Herb latin name: Artemisia princeps


Synonyms: Artemisia indica maximowiczii


Family: Compositae



Medicinal use of Artemisia princeps:

Bitter.

Description of the plant:



Plant:
Perennial


Height:
120 cm
(4 feet)

Flovering:
July to
November

Habitat of the herb:

Waste ground and thickets in lowland and low elevations, central and southern Japan.

Edible parts of Artemisia princeps:

Leaves and young seedlings - raw or cooked. Used in salads and soups after the bitterness has been removed. After being lightly boiled the young leaves are pounded into glutinous-rice dumplings (known as "mochi"). They impart a delightful aroma, flavour and colour. Mugwort mochi is often sold in N. American health food stores.

Propagation of the herb:

Seed - surface sow from late winter to early summer in a greenhouse, making sure that the compost does not dry out. When large enough to handle, prick the seedlings out into individual pots and grow them on in the greenhouse for their first winter. Plant out in late spring or early summer. Division in spring or autumn. Basal cuttings in late spring. Harvest the young shoots when about10 - 15cm long, pot up in a lightly shaded position in a greenhouse or cold frame and plant them out when well rooted. Very easy.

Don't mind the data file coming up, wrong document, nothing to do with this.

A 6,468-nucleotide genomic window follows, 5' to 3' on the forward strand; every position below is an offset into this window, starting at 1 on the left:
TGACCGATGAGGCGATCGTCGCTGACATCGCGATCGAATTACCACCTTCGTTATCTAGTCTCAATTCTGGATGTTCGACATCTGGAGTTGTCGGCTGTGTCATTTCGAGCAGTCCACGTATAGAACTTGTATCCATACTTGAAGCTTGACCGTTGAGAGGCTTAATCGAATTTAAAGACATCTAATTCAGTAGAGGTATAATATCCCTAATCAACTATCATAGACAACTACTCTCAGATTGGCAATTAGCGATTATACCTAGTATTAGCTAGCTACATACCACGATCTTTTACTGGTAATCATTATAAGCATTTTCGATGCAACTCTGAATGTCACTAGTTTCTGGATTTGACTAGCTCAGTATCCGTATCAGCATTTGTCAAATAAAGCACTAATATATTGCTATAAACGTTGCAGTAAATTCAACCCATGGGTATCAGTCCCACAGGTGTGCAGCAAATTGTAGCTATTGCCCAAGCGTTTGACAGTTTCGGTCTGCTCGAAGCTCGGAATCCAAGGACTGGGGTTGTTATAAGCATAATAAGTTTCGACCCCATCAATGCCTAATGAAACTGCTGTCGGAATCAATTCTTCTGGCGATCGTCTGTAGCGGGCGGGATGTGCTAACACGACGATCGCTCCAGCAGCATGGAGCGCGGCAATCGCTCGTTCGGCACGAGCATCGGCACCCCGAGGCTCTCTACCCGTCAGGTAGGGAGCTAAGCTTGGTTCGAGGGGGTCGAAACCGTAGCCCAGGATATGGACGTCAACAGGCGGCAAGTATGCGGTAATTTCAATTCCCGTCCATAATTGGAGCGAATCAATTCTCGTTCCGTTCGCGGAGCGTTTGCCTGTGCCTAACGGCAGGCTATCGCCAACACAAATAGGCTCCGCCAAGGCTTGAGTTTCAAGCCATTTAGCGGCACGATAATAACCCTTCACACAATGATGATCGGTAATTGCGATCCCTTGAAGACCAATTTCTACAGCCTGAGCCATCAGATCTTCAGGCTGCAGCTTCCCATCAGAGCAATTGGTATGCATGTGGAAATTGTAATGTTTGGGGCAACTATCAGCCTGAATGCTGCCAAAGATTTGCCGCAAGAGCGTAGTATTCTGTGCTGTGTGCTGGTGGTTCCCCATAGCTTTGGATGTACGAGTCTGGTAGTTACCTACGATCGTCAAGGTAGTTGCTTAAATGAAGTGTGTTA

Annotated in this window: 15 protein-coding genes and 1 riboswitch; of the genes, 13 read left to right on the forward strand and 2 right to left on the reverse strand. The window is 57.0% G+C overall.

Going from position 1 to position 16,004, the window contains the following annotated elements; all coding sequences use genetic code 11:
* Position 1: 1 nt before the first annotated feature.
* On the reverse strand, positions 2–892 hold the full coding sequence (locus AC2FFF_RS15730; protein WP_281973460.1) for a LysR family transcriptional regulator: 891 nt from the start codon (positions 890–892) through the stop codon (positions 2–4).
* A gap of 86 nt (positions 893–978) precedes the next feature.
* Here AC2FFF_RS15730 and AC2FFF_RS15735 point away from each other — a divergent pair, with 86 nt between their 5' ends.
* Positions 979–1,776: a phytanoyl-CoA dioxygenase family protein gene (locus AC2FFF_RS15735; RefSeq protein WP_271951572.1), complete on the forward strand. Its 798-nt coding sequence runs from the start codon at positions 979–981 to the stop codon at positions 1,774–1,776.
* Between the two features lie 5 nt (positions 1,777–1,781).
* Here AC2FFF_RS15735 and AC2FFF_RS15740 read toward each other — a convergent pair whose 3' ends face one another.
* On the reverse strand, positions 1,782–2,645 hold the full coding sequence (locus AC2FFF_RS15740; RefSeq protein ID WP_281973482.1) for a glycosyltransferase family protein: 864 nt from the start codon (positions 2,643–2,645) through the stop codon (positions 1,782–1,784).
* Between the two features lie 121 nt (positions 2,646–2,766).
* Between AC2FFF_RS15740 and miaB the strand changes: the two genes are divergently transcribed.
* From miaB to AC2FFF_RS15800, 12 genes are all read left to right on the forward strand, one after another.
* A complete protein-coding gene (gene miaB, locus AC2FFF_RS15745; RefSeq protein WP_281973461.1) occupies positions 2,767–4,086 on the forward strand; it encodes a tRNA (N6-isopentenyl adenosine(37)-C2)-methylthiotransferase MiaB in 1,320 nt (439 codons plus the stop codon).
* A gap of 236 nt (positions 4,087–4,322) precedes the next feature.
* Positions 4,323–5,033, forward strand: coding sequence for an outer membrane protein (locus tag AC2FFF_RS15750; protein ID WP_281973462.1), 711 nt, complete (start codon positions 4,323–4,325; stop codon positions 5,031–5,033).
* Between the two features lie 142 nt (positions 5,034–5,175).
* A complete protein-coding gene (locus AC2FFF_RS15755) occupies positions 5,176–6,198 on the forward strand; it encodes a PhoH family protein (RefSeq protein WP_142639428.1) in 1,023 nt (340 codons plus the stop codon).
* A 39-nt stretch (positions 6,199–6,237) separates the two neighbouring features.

Cultivation of Artemisia princeps:

Waste ground and thickets in lowland and low elevations, central and southern Japan.

Known hazards of Artemisia princeps:

Although no reports of toxicity have been seen for this species, skin contact with some members of this genus can cause dermatitis or other allergic reactions in some people.

Plant information taken from the Plants For A Future.